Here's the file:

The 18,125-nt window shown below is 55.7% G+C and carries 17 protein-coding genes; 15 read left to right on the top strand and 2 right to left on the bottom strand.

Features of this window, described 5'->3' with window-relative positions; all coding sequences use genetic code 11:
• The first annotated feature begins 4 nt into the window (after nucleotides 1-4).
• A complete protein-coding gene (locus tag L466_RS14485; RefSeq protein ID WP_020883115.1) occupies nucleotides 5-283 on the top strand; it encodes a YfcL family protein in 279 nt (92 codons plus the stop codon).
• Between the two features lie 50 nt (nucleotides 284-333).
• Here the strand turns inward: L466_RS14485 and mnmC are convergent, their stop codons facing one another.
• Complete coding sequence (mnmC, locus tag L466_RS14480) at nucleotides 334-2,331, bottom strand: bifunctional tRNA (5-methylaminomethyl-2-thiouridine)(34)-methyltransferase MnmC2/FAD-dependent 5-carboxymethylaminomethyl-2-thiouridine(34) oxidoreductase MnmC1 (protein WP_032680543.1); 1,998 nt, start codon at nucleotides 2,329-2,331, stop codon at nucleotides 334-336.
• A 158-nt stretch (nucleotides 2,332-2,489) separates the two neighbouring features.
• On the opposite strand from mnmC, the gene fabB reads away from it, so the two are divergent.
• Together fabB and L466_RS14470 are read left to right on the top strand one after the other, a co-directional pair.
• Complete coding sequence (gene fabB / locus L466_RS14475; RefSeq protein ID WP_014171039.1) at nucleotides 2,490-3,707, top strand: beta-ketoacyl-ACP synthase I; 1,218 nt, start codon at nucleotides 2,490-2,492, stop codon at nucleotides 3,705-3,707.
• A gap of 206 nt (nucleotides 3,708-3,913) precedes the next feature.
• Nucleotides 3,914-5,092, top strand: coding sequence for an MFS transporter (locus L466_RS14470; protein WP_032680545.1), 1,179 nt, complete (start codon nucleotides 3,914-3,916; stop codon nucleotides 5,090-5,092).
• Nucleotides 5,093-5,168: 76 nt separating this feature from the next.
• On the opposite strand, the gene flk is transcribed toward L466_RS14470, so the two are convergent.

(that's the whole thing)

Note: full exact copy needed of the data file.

The 18,125-nt window shown below is 55.7% G+C and carries 17 protein-coding genes; 15 read left to right on the top strand and 2 right to left on the bottom strand.

Features of this window, described 5'->3' with window-relative positions; all coding sequences use genetic code 11:
• The first annotated feature begins 4 nt into the window (after nucleotides 1-4).
• A complete protein-coding gene (locus tag L466_RS14485; RefSeq protein ID WP_020883115.1) occupies nucleotides 5-283 on the top strand; it encodes a YfcL family protein in 279 nt (92 codons plus the stop codon).
• Between the two features lie 50 nt (nucleotides 284-333).
• Here the strand turns inward: L466_RS14485 and mnmC are convergent, their stop codons facing one another.
• Complete coding sequence (mnmC, locus tag L466_RS14480) at nucleotides 334-2,331, bottom strand: bifunctional tRNA (5-methylaminomethyl-2-thiouridine)(34)-methyltransferase MnmC2/FAD-dependent 5-carboxymethylaminomethyl-2-thiouridine(34) oxidoreductase MnmC1 (protein WP_032680543.1); 1,998 nt, start codon at nucleotides 2,329-2,331, stop codon at nucleotides 334-336.
• A 158-nt stretch (nucleotides 2,332-2,489) separates the two neighbouring features.
• On the opposite strand from mnmC, the gene fabB reads away from it, so the two are divergent.
• Together fabB and L466_RS14470 are read left to right on the top strand one after the other, a co-directional pair.
• Complete coding sequence (gene fabB / locus L466_RS14475; RefSeq protein ID WP_014171039.1) at nucleotides 2,490-3,707, top strand: beta-ketoacyl-ACP synthase I; 1,218 nt, start codon at nucleotides 2,490-2,492, stop codon at nucleotides 3,705-3,707.
• A gap of 206 nt (nucleotides 3,708-3,913) precedes the next feature.
• Nucleotides 3,914-5,092, top strand: coding sequence for an MFS transporter (locus L466_RS14470; protein WP_032680545.1), 1,179 nt, complete (start codon nucleotides 3,914-3,916; stop codon nucleotides 5,090-5,092).
• Nucleotides 5,093-5,168: 76 nt separating this feature from the next.
• On the opposite strand, the gene flk is transcribed toward L466_RS14470, so the two are convergent.